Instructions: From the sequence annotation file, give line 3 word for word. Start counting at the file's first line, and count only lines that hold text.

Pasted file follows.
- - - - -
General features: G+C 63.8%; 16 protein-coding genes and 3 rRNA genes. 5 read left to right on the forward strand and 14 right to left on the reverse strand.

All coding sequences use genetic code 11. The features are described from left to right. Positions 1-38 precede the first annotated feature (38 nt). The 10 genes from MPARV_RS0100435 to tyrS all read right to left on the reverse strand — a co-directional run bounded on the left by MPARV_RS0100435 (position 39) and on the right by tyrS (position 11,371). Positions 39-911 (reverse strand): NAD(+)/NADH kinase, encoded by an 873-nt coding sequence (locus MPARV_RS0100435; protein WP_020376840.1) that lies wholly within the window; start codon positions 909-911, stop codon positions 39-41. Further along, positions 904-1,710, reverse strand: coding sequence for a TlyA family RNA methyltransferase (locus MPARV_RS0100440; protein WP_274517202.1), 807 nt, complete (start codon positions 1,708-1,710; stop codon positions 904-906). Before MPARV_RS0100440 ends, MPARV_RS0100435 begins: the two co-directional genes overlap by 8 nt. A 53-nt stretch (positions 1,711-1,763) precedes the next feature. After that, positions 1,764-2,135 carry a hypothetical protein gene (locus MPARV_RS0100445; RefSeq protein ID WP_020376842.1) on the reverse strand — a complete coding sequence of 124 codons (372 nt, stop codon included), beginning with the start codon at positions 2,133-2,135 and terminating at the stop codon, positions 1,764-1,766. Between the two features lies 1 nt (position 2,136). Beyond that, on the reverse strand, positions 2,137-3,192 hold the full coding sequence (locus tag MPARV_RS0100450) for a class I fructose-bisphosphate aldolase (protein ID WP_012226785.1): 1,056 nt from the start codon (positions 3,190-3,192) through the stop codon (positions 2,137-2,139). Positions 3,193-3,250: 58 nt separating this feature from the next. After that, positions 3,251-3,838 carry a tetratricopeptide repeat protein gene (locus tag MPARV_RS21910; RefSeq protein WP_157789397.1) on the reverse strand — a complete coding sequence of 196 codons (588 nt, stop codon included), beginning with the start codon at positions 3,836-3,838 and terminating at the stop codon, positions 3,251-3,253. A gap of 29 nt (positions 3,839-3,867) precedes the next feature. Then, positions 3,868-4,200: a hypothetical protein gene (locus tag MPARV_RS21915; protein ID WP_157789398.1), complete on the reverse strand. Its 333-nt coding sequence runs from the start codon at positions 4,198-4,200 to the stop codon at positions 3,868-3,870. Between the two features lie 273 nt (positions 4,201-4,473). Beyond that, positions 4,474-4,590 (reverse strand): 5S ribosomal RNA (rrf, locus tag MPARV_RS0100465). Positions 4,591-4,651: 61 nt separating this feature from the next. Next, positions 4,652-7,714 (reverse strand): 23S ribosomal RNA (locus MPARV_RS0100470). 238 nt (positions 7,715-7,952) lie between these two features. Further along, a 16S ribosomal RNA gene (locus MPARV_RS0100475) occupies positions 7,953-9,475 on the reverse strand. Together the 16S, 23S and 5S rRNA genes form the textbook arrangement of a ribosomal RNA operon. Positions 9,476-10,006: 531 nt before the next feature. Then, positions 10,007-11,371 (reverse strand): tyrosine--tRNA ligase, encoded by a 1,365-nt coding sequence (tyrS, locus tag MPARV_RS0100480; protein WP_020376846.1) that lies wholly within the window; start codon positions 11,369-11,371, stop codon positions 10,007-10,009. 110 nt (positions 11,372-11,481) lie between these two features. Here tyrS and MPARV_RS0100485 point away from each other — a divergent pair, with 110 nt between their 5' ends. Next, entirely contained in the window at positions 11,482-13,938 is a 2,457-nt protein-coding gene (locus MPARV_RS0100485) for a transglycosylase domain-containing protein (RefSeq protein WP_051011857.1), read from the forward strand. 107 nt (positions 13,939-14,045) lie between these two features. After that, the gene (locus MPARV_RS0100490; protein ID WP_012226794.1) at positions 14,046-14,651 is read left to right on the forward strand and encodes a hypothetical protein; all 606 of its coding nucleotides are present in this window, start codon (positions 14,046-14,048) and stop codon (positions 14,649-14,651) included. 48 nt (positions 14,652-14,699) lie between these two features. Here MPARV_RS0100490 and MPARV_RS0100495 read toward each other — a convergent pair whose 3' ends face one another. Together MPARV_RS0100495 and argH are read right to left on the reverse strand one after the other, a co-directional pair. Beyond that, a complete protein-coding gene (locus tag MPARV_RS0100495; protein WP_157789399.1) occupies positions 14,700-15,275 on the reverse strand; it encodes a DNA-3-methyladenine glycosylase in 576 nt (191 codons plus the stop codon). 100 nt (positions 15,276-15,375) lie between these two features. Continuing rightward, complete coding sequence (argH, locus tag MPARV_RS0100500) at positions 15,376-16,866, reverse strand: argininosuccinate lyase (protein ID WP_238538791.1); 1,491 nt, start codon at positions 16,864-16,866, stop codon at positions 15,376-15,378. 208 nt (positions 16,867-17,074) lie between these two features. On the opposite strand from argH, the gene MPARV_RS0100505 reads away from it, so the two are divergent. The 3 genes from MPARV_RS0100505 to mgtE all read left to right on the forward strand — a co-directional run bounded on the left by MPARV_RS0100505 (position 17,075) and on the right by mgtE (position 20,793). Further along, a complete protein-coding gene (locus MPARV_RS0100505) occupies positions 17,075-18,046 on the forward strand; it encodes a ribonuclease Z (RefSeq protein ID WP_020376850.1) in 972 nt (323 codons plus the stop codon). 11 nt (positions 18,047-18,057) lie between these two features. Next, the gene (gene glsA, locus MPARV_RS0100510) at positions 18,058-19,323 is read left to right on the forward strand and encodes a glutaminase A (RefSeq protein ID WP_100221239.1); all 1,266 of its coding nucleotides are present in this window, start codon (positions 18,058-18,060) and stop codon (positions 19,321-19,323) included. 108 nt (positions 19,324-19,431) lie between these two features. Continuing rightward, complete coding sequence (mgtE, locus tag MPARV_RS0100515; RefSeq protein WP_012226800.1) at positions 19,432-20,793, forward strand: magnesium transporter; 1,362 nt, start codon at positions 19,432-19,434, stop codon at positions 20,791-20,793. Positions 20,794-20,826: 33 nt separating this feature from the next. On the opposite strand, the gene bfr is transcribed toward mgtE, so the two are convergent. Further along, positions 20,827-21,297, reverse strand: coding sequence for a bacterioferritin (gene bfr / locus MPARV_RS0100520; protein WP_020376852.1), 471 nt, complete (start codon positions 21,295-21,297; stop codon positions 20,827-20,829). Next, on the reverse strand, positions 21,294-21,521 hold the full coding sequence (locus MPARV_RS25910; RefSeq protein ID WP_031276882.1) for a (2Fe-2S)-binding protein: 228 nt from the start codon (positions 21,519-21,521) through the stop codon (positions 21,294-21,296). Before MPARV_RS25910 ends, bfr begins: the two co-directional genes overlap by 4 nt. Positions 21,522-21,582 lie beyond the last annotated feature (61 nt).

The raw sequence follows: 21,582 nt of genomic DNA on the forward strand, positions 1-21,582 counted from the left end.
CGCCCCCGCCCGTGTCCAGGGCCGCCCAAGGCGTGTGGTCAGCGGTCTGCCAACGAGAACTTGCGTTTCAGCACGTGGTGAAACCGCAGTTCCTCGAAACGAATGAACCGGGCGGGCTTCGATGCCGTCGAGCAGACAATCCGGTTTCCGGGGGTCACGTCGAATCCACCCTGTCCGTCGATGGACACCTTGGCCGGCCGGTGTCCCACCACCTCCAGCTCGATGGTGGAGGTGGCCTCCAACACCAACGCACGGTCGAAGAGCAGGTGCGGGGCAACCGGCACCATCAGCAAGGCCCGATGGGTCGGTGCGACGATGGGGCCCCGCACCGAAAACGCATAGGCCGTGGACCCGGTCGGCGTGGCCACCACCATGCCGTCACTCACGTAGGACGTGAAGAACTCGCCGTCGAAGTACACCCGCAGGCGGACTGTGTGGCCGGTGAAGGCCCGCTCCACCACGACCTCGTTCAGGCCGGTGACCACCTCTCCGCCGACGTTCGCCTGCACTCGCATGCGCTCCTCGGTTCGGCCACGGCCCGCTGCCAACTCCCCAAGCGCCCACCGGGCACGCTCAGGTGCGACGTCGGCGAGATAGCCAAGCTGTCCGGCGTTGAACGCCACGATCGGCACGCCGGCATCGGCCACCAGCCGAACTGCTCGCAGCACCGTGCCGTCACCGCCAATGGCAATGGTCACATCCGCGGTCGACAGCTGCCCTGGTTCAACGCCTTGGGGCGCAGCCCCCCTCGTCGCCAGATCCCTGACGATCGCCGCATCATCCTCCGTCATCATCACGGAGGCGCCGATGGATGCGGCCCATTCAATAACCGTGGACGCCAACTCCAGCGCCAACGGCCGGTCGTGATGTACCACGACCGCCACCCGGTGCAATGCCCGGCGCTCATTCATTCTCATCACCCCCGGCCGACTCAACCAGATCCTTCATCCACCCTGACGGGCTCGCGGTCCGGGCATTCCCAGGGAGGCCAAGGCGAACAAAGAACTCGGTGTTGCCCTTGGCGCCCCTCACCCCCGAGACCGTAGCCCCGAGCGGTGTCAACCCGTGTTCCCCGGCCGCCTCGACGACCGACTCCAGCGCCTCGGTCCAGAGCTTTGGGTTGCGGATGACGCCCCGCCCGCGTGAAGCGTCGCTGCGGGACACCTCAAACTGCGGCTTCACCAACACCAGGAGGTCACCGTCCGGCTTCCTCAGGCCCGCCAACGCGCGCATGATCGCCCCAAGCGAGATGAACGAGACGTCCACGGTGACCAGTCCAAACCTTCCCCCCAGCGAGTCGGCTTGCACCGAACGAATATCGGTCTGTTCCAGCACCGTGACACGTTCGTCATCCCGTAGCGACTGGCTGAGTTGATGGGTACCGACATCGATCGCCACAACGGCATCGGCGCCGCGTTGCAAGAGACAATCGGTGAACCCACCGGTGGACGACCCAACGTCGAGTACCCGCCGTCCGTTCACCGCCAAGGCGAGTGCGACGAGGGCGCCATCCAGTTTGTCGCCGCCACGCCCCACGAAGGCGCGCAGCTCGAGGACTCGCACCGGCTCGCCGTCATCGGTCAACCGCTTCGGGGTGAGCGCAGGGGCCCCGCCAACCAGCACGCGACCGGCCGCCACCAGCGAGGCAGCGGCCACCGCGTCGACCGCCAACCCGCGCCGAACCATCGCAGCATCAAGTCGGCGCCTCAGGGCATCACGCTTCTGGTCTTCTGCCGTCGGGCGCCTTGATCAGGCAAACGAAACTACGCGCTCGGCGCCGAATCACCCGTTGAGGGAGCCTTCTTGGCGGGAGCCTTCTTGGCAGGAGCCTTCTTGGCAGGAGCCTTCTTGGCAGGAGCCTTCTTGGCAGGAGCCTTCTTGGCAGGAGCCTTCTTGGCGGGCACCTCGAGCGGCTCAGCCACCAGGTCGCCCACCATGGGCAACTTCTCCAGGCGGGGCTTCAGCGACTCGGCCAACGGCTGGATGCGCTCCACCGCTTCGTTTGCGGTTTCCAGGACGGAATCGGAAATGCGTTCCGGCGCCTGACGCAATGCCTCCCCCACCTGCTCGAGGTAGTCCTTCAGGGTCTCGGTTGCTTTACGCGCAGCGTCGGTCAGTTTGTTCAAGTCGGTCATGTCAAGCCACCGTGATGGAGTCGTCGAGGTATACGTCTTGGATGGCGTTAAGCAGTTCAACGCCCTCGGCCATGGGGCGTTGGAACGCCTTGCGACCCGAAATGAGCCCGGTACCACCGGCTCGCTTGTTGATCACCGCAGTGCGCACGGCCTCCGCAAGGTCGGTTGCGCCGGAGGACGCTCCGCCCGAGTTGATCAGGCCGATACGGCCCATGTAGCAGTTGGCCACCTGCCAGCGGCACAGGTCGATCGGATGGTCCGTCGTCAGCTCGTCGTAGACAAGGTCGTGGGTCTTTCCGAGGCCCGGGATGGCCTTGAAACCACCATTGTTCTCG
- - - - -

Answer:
The raw sequence follows: 21,582 nt of genomic DNA on the forward strand, positions 1-21,582 counted from the left end.